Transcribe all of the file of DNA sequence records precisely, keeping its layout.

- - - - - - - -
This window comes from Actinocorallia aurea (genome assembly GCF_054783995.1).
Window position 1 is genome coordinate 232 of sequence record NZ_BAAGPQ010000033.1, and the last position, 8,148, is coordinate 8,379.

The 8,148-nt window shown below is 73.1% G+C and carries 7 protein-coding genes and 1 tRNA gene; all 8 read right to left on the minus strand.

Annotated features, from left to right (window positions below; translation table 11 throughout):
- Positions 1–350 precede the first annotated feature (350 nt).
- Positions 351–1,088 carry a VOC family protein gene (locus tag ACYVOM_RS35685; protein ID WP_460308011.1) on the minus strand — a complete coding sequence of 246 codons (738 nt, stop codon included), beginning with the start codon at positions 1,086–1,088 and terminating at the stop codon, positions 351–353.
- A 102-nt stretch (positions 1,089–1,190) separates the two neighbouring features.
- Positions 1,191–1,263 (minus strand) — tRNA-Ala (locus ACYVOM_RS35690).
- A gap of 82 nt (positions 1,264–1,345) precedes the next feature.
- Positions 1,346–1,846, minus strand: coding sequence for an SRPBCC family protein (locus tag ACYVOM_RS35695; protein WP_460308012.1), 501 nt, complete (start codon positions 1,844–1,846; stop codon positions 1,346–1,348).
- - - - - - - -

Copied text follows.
This window comes from Actinocorallia aurea (genome assembly GCF_054783995.1).
Window position 1 is genome coordinate 232 of sequence record NZ_BAAGPQ010000033.1, and the last position, 8,148, is coordinate 8,379.

The 8,148-nt window shown below is 73.1% G+C and carries 7 protein-coding genes and 1 tRNA gene; all 8 read right to left on the minus strand.

Annotated features, from left to right (window positions below; translation table 11 throughout):
- Positions 1–350 precede the first annotated feature (350 nt).
- Positions 351–1,088 carry a VOC family protein gene (locus tag ACYVOM_RS35685; protein ID WP_460308011.1) on the minus strand — a complete coding sequence of 246 codons (738 nt, stop codon included), beginning with the start codon at positions 1,086–1,088 and terminating at the stop codon, positions 351–353.
- A 102-nt stretch (positions 1,089–1,190) separates the two neighbouring features.
- Positions 1,191–1,263 (minus strand) — tRNA-Ala (locus ACYVOM_RS35690).
- A gap of 82 nt (positions 1,264–1,345) precedes the next feature.
- Positions 1,346–1,846, minus strand: coding sequence for an SRPBCC family protein (locus tag ACYVOM_RS35695; protein WP_460308012.1), 501 nt, complete (start codon positions 1,844–1,846; stop codon positions 1,346–1,348).